In the ongoing interviews for the associate justice post, candidate Persida Acosta, chief of the Public Attorney’s Office stood by the belief that cheating women should receive much more penalties than cheating men. She’s saying that now in 2016. Has somebody told her what year it is?
The issue was raised by Justice Jose Mejia, whose line of questioning firstly focused on equality of the law among the sexes. He asked Acosta if there are laws that she thinks favors one sex over the other. Acosta pointed out that the laws on domestic violence centered more on women, disenfranchising men who were victims also. At this point, we agree with her and how she thinks there should be equality on the matter.
Mejia then asked about the existing laws on adultery and concubinage. Acosta believed that the stricter law on adultery should stand as she answers, “Dapat mas mahigpit sa babae kaysa lalaki dahil ang babae ay ang ilaw ng tahanan. Kapag nawasak ang tahanan, nagloko ang babae, wala na. Pag lalaki ang nagloko, ang babae siya ang matatag, buhay pa ang tahanan.” (“The laws on women should be stricter as the woman is the heart of the home, unlike the man. When the home is wrecked because of the women, it’s ruined. If a man cheats, the woman is strong and the home will be alive.”)
Public Attorney Office Chief Persida Acosta, with all due respect, let us just bring to light a couple of things. Your belief that the laws against adultery should remain stricter than the law on concubinage is backwards. It is fundamentally rooted on the double standard that women should be more pious and virtuous than men and lets men get away with that very outdated adage “Boys will be boys.”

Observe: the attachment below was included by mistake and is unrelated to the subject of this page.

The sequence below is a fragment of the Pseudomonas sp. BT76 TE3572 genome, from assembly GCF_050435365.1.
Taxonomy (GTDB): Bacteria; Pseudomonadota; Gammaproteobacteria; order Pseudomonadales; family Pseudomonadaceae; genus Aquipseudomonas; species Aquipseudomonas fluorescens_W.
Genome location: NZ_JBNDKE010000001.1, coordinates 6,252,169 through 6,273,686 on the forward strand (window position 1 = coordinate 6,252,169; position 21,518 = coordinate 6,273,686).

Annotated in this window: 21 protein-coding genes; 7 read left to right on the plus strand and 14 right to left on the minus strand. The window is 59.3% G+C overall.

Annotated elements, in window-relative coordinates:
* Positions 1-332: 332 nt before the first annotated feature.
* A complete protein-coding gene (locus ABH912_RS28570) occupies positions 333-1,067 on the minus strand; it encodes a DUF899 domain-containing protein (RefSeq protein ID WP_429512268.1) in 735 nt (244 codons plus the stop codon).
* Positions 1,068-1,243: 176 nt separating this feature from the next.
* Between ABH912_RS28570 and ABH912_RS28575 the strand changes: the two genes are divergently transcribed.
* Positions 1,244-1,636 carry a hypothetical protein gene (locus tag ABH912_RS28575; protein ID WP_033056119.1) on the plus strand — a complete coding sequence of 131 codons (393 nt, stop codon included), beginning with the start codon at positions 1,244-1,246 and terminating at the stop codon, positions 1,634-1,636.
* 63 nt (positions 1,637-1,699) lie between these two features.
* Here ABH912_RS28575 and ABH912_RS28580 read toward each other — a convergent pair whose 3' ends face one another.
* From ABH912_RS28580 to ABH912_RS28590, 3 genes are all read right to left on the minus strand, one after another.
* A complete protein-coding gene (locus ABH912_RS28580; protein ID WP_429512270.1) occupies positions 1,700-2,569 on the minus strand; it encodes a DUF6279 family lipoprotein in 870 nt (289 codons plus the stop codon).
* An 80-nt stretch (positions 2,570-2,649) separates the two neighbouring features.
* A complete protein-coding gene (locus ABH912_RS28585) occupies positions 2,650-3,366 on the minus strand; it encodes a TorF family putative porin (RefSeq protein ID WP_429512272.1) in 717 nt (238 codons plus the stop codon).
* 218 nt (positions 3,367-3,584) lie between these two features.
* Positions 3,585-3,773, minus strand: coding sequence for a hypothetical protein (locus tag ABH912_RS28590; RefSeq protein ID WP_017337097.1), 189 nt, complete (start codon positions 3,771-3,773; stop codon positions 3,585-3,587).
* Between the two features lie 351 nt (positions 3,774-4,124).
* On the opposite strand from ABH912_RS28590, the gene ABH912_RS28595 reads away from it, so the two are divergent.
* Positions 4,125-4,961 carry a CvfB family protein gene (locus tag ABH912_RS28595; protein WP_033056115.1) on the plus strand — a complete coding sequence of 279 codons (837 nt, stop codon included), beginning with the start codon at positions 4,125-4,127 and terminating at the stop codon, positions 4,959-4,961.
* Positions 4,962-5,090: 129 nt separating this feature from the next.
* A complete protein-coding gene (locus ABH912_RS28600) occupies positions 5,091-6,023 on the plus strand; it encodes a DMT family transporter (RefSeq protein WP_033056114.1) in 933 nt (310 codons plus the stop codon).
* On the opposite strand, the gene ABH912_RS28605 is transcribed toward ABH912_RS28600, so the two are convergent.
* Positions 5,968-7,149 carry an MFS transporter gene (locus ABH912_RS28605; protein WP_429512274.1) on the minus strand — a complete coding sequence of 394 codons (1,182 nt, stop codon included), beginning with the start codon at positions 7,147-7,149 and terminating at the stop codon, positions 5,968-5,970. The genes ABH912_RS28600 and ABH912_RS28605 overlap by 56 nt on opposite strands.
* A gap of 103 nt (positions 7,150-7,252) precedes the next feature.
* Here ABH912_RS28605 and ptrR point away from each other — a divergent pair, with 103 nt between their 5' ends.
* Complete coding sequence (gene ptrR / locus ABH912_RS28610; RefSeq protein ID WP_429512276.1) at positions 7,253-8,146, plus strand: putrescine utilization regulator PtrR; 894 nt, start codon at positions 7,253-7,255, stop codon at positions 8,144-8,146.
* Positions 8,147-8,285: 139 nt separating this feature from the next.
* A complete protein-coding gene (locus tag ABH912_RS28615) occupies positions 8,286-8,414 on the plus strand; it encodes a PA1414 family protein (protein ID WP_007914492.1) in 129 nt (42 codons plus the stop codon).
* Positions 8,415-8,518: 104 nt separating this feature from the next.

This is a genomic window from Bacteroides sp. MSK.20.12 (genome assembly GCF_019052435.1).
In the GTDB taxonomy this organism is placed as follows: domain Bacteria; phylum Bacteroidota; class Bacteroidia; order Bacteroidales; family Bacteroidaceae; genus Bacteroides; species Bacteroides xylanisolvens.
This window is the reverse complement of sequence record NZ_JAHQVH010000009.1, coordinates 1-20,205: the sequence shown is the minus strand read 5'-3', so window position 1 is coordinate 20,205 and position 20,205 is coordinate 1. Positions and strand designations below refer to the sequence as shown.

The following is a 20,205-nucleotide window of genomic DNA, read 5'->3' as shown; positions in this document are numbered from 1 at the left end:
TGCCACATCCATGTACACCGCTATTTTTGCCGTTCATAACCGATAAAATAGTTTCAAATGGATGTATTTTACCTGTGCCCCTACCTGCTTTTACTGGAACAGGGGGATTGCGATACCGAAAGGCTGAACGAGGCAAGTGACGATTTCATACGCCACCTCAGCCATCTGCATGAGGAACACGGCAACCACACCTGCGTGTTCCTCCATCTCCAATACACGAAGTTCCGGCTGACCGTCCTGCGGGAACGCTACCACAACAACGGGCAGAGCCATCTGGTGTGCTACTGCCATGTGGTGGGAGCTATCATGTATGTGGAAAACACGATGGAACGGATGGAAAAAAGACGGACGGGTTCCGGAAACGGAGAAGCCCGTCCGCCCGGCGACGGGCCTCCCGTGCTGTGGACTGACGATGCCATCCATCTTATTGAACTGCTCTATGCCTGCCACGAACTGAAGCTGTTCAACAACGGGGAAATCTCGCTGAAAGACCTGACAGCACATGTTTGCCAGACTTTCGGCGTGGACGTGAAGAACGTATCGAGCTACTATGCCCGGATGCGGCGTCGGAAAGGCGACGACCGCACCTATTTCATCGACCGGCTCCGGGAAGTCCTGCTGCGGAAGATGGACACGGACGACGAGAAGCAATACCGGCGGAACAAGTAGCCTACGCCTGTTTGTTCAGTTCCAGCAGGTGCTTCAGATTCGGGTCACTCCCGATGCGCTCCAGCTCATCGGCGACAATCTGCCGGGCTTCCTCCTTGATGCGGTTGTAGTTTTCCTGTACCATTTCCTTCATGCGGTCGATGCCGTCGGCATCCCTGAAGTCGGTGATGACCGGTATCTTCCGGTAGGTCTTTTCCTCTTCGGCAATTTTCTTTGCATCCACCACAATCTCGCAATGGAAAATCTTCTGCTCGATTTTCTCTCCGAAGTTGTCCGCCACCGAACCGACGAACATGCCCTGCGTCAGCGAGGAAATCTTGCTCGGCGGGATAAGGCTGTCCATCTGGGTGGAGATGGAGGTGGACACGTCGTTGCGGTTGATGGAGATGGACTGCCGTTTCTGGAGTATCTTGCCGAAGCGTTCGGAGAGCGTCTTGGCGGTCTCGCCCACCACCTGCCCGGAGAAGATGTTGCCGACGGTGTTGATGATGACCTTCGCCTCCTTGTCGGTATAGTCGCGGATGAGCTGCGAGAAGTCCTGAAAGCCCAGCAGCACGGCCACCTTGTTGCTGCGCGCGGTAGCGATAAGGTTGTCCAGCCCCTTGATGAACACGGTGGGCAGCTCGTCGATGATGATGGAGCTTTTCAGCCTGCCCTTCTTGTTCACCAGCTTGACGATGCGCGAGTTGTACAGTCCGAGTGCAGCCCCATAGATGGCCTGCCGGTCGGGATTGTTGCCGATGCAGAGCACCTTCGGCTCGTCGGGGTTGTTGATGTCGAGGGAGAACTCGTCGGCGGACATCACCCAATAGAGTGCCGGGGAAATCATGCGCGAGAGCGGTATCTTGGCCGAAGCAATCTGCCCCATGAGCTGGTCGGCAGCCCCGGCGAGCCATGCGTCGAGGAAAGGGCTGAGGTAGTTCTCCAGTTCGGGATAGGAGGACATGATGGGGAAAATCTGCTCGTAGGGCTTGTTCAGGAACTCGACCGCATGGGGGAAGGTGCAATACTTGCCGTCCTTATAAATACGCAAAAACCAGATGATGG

For your information, the rhetoric that “boys will be boys” is an insult to men as it assumes that these logical and capable human beings are unable to make decisions free of their base instincts. This is why, Ma’am Acosta, US President-elect Donald Trump received much flak from both men and women about his “locker room talk.“This is why much uproar is voiced out with cases such as Brock Turner, and to keep things local, every time Sen. Tito Sotto opens his mouth.
Also, your answer to the question of Justice Mejia was heavily archaic and quite out of character for a woman of law. You defended a legal matter with something my grandmother only uses to emphasize a very limited view on the roles of women. “Ilaw ng tahanan” only pertaining to women is unfair to men who have stayed true to their children when their female partner ran off with another man. You say you want equality for men in light of domestic violence, Chief Acosta, then by all means do it.
In the Philippines, adultery and concubinage are punishable from two to six years of imprisonment. However, there is much less burden of proof in adultery as sexual intercourse is enough whereas concubinage is only valid if the prosecution proved that the man’s affairs were done in a scandalous way or that he kept his lover in the conjugal setup or cohabited with her in any way.
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